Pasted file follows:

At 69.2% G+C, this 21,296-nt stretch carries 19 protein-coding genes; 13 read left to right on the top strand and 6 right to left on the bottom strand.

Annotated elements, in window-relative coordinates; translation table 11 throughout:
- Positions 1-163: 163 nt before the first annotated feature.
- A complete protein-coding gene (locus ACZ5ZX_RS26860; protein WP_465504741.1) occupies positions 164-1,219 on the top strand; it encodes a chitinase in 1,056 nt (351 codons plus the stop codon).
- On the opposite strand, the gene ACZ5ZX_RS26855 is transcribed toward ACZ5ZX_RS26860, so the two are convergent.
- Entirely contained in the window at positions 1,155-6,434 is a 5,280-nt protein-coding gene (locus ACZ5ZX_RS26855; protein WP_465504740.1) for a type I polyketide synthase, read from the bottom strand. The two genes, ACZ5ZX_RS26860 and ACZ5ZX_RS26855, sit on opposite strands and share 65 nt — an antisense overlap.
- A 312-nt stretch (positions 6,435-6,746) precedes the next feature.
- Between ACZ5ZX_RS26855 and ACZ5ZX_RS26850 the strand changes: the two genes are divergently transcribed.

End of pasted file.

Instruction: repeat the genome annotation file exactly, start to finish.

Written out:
At 69.2% G+C, this 21,296-nt stretch carries 19 protein-coding genes; 13 read left to right on the top strand and 6 right to left on the bottom strand.

Annotated elements, in window-relative coordinates; translation table 11 throughout:
- Positions 1-163: 163 nt before the first annotated feature.
- A complete protein-coding gene (locus ACZ5ZX_RS26860; protein WP_465504741.1) occupies positions 164-1,219 on the top strand; it encodes a chitinase in 1,056 nt (351 codons plus the stop codon).
- On the opposite strand, the gene ACZ5ZX_RS26855 is transcribed toward ACZ5ZX_RS26860, so the two are convergent.
- Entirely contained in the window at positions 1,155-6,434 is a 5,280-nt protein-coding gene (locus ACZ5ZX_RS26855; protein WP_465504740.1) for a type I polyketide synthase, read from the bottom strand. The two genes, ACZ5ZX_RS26860 and ACZ5ZX_RS26855, sit on opposite strands and share 65 nt — an antisense overlap.
- A 312-nt stretch (positions 6,435-6,746) precedes the next feature.
- Between ACZ5ZX_RS26855 and ACZ5ZX_RS26850 the strand changes: the two genes are divergently transcribed.